By Gene Cherry
(Reuters) - As Justin Gatlin prepares to meet Usain Bolt for the 10th time in their 100 meters rivalry, the American says he is feeling like the old Justin when he too was an Olympic and world champion.
After a period that, he told Reuters, "has been the most difficult year for me because of injuries," the 35-year-old Rio Olympic silver medalist said he was ready for another run at the retiring Bolt in the London world championships starting on Friday.
"It is back to the old Justin, like 2004, where I'm with the pack and pull away at the finish line. That's how I won my gold," said Gatlin, the 2004 Olympic and 2005 world champion before a four-year doping suspension and the 2008 emergence of Bolt.
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The injuries -- to an ankle, his calf and quadriceps and even his groin -- are healing and thoughts about facing Bolt one last time are on his mind.
"I want to be right there, running shoulder to shoulder all the way down to the finish line," Gatlin said. "Just fighting for it."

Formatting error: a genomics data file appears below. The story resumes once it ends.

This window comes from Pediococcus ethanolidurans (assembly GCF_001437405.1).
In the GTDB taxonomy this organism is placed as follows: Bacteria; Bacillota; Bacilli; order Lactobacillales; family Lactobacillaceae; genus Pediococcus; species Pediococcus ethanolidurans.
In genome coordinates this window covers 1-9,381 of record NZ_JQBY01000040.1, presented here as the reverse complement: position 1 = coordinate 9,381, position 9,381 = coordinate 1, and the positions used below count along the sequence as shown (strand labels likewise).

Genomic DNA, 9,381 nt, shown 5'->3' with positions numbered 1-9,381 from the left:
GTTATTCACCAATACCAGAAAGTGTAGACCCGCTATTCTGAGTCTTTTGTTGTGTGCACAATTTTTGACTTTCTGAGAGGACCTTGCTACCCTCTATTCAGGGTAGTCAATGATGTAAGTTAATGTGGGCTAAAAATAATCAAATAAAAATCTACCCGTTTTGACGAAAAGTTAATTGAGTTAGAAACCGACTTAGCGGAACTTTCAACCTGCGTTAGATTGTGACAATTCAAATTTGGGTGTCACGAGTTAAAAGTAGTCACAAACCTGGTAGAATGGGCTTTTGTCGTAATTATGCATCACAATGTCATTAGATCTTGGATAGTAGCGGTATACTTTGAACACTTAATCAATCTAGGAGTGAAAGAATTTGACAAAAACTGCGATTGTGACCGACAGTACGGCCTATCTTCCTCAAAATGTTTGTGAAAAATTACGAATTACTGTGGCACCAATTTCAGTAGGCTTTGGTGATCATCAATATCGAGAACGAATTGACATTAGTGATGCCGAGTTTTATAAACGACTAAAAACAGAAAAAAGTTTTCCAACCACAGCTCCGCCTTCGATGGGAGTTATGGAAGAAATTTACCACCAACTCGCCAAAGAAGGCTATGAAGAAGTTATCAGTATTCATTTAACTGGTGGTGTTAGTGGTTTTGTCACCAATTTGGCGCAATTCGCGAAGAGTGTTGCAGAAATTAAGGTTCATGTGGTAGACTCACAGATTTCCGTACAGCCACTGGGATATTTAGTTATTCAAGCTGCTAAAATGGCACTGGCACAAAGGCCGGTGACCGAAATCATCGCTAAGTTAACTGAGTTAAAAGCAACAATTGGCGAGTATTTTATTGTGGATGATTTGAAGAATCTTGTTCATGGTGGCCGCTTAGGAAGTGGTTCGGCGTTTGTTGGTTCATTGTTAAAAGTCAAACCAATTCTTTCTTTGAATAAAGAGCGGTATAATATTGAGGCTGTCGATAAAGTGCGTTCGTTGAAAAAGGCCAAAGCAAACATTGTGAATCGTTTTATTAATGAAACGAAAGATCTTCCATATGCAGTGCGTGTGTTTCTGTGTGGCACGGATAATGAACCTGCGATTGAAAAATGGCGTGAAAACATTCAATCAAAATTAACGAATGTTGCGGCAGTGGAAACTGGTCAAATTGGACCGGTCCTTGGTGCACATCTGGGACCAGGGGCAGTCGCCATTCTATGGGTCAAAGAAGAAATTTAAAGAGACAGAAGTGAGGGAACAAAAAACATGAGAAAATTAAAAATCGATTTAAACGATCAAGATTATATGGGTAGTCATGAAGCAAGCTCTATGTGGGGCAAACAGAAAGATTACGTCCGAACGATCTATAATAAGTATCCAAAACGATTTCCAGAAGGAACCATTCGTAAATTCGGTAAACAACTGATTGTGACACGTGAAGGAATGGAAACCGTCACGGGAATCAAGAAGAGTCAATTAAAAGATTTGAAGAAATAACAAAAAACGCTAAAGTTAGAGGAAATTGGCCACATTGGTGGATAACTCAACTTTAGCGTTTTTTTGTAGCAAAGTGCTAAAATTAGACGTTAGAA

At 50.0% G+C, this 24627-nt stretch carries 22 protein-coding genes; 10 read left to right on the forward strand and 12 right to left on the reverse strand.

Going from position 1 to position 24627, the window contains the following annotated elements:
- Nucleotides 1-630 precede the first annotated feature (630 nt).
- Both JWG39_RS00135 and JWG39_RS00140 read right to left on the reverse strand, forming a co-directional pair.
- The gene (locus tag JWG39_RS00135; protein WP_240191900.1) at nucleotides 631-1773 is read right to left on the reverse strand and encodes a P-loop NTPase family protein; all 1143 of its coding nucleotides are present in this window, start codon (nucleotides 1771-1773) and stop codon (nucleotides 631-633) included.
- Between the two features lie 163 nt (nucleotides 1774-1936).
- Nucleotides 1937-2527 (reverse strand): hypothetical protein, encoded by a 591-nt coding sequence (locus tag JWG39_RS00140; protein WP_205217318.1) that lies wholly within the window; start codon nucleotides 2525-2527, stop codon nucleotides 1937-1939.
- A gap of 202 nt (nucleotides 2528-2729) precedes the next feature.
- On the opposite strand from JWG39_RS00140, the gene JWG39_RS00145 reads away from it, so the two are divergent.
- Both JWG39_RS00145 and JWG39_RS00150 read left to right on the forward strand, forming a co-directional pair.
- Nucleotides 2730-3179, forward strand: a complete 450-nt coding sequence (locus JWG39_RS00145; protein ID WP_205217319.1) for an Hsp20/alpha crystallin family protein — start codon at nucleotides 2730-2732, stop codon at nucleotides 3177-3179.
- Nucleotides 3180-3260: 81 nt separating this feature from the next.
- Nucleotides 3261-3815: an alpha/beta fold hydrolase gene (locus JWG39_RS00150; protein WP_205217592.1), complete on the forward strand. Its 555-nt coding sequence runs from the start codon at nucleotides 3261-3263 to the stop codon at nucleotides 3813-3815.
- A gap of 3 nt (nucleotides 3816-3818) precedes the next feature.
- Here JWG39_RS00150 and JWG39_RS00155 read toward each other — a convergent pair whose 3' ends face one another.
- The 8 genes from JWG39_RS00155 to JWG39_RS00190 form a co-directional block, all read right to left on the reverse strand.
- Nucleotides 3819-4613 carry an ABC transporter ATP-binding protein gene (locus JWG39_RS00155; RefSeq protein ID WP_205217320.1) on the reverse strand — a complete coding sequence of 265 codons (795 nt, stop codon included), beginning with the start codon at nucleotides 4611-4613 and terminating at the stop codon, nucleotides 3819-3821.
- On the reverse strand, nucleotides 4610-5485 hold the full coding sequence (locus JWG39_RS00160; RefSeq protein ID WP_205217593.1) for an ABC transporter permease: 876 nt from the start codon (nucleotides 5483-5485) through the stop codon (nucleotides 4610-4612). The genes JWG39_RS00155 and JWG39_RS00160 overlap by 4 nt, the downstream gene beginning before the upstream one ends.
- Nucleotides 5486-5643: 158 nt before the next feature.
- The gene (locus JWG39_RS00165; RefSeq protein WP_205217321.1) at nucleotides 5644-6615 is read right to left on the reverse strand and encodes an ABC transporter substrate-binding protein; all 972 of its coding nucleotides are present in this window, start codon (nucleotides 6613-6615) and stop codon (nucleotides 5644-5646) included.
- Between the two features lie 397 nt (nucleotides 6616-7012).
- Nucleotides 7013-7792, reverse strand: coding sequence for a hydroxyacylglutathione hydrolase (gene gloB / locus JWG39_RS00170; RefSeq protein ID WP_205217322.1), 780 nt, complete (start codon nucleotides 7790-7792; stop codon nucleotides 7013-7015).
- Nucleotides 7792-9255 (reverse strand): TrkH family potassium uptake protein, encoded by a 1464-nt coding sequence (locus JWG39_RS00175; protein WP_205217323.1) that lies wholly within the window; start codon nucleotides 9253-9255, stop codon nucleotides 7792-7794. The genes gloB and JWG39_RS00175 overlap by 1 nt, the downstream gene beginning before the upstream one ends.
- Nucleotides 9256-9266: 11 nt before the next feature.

Only once, in 2013, has he got the upper hand -- at a Diamond League meeting in Rome.
"I have never been one not to believe in my own self," Gatlin said. "But at the end of the day I have to pay homage to him.
"I've got to give Usain respect because one of the best things about him is not only has he run fast, he runs fast at the moment when he needs to."
As in 2015 when Bolt fought off injuries to pip Gatlin for the world title, the Jamaican has not run especially fast this season, breaking 10 seconds for the first time on July 21.
That is no surprise to Gatlin.
"As a sprinter, a sprinter who has been on top of his game for a long time, running 9.7s, it takes a toll on you over time," the American said of Bolt, who will soon be 31.
"You're feeling your body. Each year you try to get back and there's a dullness. You've got to fight for it to get that sharpness back."
Gatlin is confident Bolt will be ready, though. "For sure," he said.
Should there be an upset and Gatlin come out on top, would he join Bolt in retirement?
"Let's see," the American said. "I want to be able to go out with a bang."
Two things tug at him to stay around until the 2020 Olympics.
One, if still running, he would like to dedicate the Tokyo Games to his son Jace, now seven.
Plus there is the burning desire to try another season or two when healthy just to see how fast he can run.
(Editing by Christian Radnedge)